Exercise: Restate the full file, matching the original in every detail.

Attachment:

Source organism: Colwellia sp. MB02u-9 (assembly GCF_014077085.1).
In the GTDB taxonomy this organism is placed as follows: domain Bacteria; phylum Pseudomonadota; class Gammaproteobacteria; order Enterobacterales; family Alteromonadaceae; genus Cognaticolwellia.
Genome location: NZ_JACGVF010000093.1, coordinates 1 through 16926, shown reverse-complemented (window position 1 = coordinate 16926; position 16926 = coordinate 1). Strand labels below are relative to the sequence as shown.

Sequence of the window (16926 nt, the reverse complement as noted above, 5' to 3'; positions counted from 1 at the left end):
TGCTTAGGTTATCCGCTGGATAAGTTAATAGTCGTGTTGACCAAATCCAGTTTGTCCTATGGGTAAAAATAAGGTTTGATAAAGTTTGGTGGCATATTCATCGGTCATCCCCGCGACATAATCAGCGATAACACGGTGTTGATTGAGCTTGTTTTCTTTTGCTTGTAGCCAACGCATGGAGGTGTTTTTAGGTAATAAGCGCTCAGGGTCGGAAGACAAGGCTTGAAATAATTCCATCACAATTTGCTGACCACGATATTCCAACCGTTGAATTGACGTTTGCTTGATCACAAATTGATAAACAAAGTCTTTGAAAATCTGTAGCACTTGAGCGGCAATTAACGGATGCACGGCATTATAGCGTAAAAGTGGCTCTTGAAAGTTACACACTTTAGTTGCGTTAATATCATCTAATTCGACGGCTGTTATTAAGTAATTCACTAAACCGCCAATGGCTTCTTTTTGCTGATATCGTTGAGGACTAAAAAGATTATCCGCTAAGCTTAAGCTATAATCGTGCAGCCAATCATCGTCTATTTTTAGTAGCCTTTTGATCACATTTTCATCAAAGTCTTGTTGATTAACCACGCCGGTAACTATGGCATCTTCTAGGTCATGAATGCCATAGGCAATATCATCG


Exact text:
Source organism: Colwellia sp. MB02u-9 (assembly GCF_014077085.1).
In the GTDB taxonomy this organism is placed as follows: domain Bacteria; phylum Pseudomonadota; class Gammaproteobacteria; order Enterobacterales; family Alteromonadaceae; genus Cognaticolwellia.
Genome location: NZ_JACGVF010000093.1, coordinates 1 through 16926, shown reverse-complemented (window position 1 = coordinate 16926; position 16926 = coordinate 1). Strand labels below are relative to the sequence as shown.

Sequence of the window (16926 nt, the reverse complement as noted above, 5' to 3'; positions counted from 1 at the left end):
TGCTTAGGTTATCCGCTGGATAAGTTAATAGTCGTGTTGACCAAATCCAGTTTGTCCTATGGGTAAAAATAAGGTTTGATAAAGTTTGGTGGCATATTCATCGGTCATCCCCGCGACATAATCAGCGATAACACGGTGTTGATTGAGCTTGTTTTCTTTTGCTTGTAGCCAACGCATGGAGGTGTTTTTAGGTAATAAGCGCTCAGGGTCGGAAGACAAGGCTTGAAATAATTCCATCACAATTTGCTGACCACGATATTCCAACCGTTGAATTGACGTTTGCTTGATCACAAATTGATAAACAAAGTCTTTGAAAATCTGTAGCACTTGAGCGGCAATTAACGGATGCACGGCATTATAGCGTAAAAGTGGCTCTTGAAAGTTACACACTTTAGTTGCGTTAATATCATCTAATTCGACGGCTGTTATTAAGTAATTCACTAAACCGCCAATGGCTTCTTTTTGCTGATATCGTTGAGGACTAAAAAGATTATCCGCTAAGCTTAAGCTATAATCGTGCAGCCAATCATCGTCTATTTTTAGTAGCCTTTTGATCACATTTTCATCAAAGTCTTGTTGATTAACCACGCCGGTAACTATGGCATCTTCTAGGTCATGAATGCCATAGGCAATATCATCG